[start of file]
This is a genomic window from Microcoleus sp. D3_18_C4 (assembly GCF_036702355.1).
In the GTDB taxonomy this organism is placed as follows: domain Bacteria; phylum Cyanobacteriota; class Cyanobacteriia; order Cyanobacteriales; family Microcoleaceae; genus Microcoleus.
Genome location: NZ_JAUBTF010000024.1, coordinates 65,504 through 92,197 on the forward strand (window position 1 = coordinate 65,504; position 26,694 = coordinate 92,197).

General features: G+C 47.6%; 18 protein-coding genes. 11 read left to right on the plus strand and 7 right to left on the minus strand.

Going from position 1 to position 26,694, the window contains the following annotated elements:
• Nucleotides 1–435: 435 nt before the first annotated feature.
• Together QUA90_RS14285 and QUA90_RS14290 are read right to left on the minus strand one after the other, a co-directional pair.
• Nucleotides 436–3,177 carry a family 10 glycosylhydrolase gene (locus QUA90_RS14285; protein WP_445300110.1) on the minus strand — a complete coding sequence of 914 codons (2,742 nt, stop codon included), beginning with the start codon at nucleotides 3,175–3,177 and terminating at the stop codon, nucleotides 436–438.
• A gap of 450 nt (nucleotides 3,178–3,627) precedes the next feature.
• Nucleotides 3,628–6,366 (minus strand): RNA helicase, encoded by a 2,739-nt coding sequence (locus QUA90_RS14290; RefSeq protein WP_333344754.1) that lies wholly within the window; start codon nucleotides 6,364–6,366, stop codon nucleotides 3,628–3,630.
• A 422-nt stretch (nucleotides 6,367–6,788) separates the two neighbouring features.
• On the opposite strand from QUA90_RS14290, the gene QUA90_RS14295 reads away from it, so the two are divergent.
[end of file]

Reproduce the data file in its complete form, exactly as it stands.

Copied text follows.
This is a genomic window from Microcoleus sp. D3_18_C4 (assembly GCF_036702355.1).
In the GTDB taxonomy this organism is placed as follows: domain Bacteria; phylum Cyanobacteriota; class Cyanobacteriia; order Cyanobacteriales; family Microcoleaceae; genus Microcoleus.
Genome location: NZ_JAUBTF010000024.1, coordinates 65,504 through 92,197 on the forward strand (window position 1 = coordinate 65,504; position 26,694 = coordinate 92,197).

General features: G+C 47.6%; 18 protein-coding genes. 11 read left to right on the plus strand and 7 right to left on the minus strand.

Going from position 1 to position 26,694, the window contains the following annotated elements:
• Nucleotides 1–435: 435 nt before the first annotated feature.
• Together QUA90_RS14285 and QUA90_RS14290 are read right to left on the minus strand one after the other, a co-directional pair.
• Nucleotides 436–3,177 carry a family 10 glycosylhydrolase gene (locus QUA90_RS14285; protein WP_445300110.1) on the minus strand — a complete coding sequence of 914 codons (2,742 nt, stop codon included), beginning with the start codon at nucleotides 3,175–3,177 and terminating at the stop codon, nucleotides 436–438.
• A gap of 450 nt (nucleotides 3,178–3,627) precedes the next feature.
• Nucleotides 3,628–6,366 (minus strand): RNA helicase, encoded by a 2,739-nt coding sequence (locus QUA90_RS14290; RefSeq protein WP_333344754.1) that lies wholly within the window; start codon nucleotides 6,364–6,366, stop codon nucleotides 3,628–3,630.
• A 422-nt stretch (nucleotides 6,367–6,788) separates the two neighbouring features.
• On the opposite strand from QUA90_RS14290, the gene QUA90_RS14295 reads away from it, so the two are divergent.